Theatre, Contemporary theatre
4 out of 5 stars
4 out of 5 stars
(1user review)
 (© Murdo Macleod)
© Murdo Macleod
 (© Murdo Macleod)
© Murdo Macleod
 (© Murdo Macleod)
© Murdo Macleod
 (© Murdo Macleod)
© Murdo Macleod
 (© Murdo Macleod)
© Murdo Macleod

The unlikely Edinburgh hit about the Beslan siege comes to London

This short, funny, devastating show by Carly Wijs, produced by Belgian company Bronks, gets a run at the National Theatre five months after flooring the Edinburgh Fringe. The premise is eye-catching: a young audiences (ages 14-plus) show about the Beslan school siege of 2004, in which armed Chechen rebels occupied a Russian school for three days, culminating in its storming by government troops and a massive death toll. But it works, a heartbreaking story about the indomitability of childhood spirit.

Actors Gytha Parmentier and Roman van Houtven play two primary schoolers at Beslan’s School Number One. They are patriotic, enthusiastic and daft in the way that kids are, proudly blabbering inane facts about their their provincial North Ossetia hometown (three supermarkets!).

The only dark note is their words of prejudice against the Chechnyans who live across the border, 120km away – the women have moustaches, the children have to leave school at eight, all the men are paedophiles. It is funny, because it’s literally childish. But this mutual incomprehension of one’s neighbors seems key,  reflected in the title… and the events that follow.

The two are taken hostage – along with hundreds of others – in the school gymnasium. In a sense, this doesn’t dampen their enthusiasm: they regale us with needlessly precise descriptions of the gym, and they are more concerned about the heat and toilet breaks than imminent death. They draw chalk outlines; they cover the stage in a maze of ribbons; it is all a big game. And even when tragedy strikes, they remain heartbreakingly innocent and unbowed. How can hate exist when we were all an innocent of this once? The nagging feeling is that the answer lies in those blithely muttered words of prejudice.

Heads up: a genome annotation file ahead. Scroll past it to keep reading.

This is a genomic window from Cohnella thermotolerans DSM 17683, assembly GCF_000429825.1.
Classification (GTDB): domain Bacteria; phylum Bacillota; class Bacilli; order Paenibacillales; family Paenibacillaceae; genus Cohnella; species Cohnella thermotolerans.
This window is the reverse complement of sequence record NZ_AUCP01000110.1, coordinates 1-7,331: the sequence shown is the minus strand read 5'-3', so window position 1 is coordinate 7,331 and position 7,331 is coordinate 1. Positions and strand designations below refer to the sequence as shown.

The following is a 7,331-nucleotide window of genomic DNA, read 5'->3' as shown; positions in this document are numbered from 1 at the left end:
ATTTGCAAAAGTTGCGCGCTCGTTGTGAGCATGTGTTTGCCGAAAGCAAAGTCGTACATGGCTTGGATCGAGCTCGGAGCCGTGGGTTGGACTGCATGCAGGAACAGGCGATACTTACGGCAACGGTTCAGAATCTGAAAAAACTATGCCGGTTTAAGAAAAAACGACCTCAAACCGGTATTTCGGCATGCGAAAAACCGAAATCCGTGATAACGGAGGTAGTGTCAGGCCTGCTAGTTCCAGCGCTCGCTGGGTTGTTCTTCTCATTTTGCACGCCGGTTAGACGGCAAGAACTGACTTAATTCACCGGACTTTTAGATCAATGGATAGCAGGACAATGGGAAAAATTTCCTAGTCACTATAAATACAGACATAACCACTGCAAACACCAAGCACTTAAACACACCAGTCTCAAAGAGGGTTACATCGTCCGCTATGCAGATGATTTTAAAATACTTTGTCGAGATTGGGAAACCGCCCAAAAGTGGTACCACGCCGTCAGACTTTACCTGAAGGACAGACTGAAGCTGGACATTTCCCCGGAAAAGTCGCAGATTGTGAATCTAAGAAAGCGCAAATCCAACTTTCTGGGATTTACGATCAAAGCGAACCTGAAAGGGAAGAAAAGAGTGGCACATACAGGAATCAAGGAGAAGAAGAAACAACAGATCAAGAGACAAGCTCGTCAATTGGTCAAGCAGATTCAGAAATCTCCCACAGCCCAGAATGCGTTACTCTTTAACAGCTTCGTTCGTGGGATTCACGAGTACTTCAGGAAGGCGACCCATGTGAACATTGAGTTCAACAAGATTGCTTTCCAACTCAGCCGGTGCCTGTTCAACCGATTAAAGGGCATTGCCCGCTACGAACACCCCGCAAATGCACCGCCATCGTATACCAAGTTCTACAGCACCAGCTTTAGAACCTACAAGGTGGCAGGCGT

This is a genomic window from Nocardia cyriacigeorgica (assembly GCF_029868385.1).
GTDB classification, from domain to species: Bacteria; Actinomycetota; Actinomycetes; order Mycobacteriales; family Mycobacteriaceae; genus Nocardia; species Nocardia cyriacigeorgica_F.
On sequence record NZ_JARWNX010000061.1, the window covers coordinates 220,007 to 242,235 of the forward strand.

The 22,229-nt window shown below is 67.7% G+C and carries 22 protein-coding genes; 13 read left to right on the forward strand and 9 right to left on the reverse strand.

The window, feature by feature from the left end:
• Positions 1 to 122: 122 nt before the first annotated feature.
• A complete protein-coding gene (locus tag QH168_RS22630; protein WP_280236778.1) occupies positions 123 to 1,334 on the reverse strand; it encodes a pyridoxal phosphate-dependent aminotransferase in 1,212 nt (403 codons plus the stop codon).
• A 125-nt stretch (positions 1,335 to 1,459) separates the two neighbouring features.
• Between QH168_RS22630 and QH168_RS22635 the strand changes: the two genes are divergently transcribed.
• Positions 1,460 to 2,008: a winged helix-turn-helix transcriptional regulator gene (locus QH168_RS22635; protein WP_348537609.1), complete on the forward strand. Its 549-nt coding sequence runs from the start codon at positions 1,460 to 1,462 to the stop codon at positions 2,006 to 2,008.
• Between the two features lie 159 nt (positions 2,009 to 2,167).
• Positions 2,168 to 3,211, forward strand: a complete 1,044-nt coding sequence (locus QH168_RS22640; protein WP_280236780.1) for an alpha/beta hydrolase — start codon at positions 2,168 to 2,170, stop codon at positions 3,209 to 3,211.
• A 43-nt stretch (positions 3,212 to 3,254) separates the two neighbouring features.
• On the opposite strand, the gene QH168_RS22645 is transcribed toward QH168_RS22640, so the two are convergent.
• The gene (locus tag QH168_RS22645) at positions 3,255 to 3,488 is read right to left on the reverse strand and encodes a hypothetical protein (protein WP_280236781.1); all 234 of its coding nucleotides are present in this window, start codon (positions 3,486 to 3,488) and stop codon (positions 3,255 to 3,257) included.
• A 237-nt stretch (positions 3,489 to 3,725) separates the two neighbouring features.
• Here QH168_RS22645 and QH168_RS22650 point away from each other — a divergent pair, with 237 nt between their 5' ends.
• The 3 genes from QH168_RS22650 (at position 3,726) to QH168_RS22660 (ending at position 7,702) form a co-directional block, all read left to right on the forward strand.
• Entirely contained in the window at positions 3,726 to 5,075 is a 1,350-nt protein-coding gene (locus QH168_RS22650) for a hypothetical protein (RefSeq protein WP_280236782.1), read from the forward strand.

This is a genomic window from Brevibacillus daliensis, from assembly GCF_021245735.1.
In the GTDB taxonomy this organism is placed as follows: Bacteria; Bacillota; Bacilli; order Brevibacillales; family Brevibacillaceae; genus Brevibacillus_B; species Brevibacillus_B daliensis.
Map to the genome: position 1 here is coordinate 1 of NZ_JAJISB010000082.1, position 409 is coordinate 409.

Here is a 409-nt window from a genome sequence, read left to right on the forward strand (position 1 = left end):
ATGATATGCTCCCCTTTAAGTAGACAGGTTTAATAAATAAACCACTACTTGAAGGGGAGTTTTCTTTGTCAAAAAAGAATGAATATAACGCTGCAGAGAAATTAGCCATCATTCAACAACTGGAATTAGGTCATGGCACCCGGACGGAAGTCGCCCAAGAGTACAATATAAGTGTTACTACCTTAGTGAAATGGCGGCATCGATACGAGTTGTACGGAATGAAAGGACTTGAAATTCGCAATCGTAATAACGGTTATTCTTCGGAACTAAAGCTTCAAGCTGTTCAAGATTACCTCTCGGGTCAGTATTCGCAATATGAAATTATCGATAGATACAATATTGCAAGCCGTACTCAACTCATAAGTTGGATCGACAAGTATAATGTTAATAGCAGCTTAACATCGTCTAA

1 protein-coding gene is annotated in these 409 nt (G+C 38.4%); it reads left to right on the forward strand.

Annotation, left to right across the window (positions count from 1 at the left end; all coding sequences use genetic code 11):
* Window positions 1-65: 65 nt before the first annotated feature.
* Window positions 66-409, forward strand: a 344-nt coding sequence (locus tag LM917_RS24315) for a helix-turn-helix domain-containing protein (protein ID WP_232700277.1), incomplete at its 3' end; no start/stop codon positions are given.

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Us/Them comes from Brussels-based BRONKS (a Belgian theatre company geared towards a young audience), via a sell-out, prize-winning run at the Edinburgh Fringe Festival 2016. It is concerned with when a group of terrorists stormed a school in Beslan in September 2004 and took hundreds of children hostage. The three day siege left many dead and more traumatised.

Us/Them is not, however, simply the story of a terrible tragedy, but an exploration of how children cope with trauma.

Us/Them was absolutely disarming in its characterisation of how young children express themselves, but the charm was cut through with moments where you remembered exactly what story the play was exploring. This effect meant that the design of the piece as a family show seemed entirely plausible, but at the same time, the exploration of ideology, the worldliness, and the emotional depth were entirely adult.

The use of the space - a world built with a labyrinth of string and a carefully demarcated floor plan in chalk - was another enjoyable aspect of Us/Them as the relationship between the 'us' arose out of a mutually constructed space. The design work was very cleverly done.

I definitely recommend Us/Theme: go and enjoy it! And then think about it for some time afterwards.